Dasha Corpuz is 1 in 40,000.
The Salem High School culinary arts student was chosen from the 40,000 vocational students across the state for the Massachusetts Vocational Association Award this spring.
Dasha is the first student to be chosen for the award who is not from a vocational or technical high school. Vocational instructors from across the state voted to select her for the award, which comes with a $500 college scholarship.
"I love to cook. It's one of the most important things to learn in life," Dasha said. "Cooking is all about experimenting, and I love that."
Dasha, a senior, is one of the 60 students in the culinary arts program at Salem High. But cooking is just one of the many things Dasha has going for her.
An honors student, she is taking a host of Advanced Placement courses along with her culinary training. She runs cross-country, indoor and outdoor track and is captain of all three teams.
She plans to go to the Massachusetts College of Pharmacy next year.
To top it off, Dasha became an American citizen March 1 in a ceremony at Faneuil Hall.
Dasha grew up with her grandmother in the Philippines while her parents lived in Saudi Arabia. The family reunited to move to the U.S. when Dasha was 12.
She spoke minimal English when she moved to the U.S., but you'd never know it now to speak with her.
Salem High culinary arts teacher Bridget Zanni, who nominated Dasha for the MVA Award, describes her as an energetic, positive and hardworking student.
"She's a breath of fresh air," Zanni said.
Dasha accepted her award last weekend at the MVA's annual conference on Cape Cod. Part of the award included a weekend for Dasha and her parents, Richard and Natividad Corpuz, on the Cape.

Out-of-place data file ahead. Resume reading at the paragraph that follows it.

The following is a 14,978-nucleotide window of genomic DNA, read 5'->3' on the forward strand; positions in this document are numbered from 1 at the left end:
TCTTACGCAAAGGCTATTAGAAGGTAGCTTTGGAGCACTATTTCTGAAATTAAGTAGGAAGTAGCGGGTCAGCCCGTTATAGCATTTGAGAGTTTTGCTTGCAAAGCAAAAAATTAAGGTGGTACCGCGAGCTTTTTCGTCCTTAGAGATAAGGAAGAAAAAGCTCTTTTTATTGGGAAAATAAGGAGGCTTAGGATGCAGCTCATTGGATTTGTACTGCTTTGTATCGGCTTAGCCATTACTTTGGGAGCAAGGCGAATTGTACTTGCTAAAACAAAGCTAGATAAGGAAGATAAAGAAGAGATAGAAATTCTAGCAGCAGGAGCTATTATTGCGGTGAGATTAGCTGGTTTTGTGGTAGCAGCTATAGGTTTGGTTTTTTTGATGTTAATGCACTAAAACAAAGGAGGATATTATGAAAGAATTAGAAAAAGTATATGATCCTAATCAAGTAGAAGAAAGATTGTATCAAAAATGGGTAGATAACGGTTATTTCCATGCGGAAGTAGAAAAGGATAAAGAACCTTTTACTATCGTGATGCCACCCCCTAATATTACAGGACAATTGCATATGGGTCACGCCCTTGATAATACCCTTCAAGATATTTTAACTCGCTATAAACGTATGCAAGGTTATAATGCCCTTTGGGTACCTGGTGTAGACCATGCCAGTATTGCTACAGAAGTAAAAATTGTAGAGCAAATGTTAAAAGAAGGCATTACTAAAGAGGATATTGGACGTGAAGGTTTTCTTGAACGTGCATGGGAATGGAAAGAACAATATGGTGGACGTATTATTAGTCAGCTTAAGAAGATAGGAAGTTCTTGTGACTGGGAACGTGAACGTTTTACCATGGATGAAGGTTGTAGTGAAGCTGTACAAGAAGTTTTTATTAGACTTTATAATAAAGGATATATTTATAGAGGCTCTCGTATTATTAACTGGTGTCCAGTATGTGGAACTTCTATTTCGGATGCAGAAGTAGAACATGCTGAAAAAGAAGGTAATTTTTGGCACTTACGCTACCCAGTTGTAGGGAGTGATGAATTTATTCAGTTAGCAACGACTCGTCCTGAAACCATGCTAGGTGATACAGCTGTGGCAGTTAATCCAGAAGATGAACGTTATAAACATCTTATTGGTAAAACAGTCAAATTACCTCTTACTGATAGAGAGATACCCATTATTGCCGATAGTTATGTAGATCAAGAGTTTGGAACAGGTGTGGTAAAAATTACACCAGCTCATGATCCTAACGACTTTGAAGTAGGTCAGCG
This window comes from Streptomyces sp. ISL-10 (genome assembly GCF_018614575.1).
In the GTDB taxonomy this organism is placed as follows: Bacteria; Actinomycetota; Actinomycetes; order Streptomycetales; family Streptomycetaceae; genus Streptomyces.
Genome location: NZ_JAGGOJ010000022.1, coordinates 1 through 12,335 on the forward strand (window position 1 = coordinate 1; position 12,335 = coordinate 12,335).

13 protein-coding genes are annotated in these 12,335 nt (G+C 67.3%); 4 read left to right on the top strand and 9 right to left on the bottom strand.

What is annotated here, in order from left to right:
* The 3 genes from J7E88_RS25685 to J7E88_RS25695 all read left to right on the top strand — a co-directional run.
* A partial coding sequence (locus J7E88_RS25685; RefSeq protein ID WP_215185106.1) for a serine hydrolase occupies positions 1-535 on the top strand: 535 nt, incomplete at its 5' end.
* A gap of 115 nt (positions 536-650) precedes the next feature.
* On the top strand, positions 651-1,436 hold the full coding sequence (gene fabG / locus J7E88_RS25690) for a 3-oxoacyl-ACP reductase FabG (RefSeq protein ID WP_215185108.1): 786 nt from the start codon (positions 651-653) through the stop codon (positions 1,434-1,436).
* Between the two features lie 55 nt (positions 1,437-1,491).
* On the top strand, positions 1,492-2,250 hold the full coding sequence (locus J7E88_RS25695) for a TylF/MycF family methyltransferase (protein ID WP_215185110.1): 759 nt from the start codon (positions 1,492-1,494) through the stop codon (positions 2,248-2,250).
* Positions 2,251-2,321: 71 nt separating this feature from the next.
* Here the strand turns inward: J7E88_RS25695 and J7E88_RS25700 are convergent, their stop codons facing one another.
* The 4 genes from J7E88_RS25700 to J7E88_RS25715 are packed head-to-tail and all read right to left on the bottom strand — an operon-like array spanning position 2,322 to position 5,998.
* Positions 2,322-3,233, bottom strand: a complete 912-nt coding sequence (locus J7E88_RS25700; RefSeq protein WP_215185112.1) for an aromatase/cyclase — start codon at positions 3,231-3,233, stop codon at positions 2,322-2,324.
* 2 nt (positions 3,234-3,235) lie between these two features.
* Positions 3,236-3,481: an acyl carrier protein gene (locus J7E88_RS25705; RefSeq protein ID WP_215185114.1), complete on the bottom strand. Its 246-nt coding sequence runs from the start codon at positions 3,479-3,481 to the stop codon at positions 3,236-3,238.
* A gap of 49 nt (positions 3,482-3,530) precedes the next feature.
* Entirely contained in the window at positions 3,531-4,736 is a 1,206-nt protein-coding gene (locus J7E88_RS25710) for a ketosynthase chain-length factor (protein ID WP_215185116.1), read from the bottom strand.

In the kitchen
At home, one of Dasha's favorite things to cook is a Filipino dish called adobo, which is chicken marinated in soy sauce and spices and fried with potatoes.
Dasha said her culinary arts classes at Salem High offer a change from the "heavy" subject matter of her AP course load.
"I get to do what I like doing, with people I care about," she said of her friends in the class.
Dasha also loves the challenge of perfecting the presentation of a dish.
"When you cook, you have to make it look good and taste good, and I love that," she said.
Salem High culinary arts students cook meals for the Beverly and Salem councils on aging and run a cafe that serves lunch every day for school staff and the public.
On average, the program sends four or five on to culinary school each year.
Staff writer Bethany Bray can be reached at firstname.lastname@example.org and on Twitter @SalemNewsBB.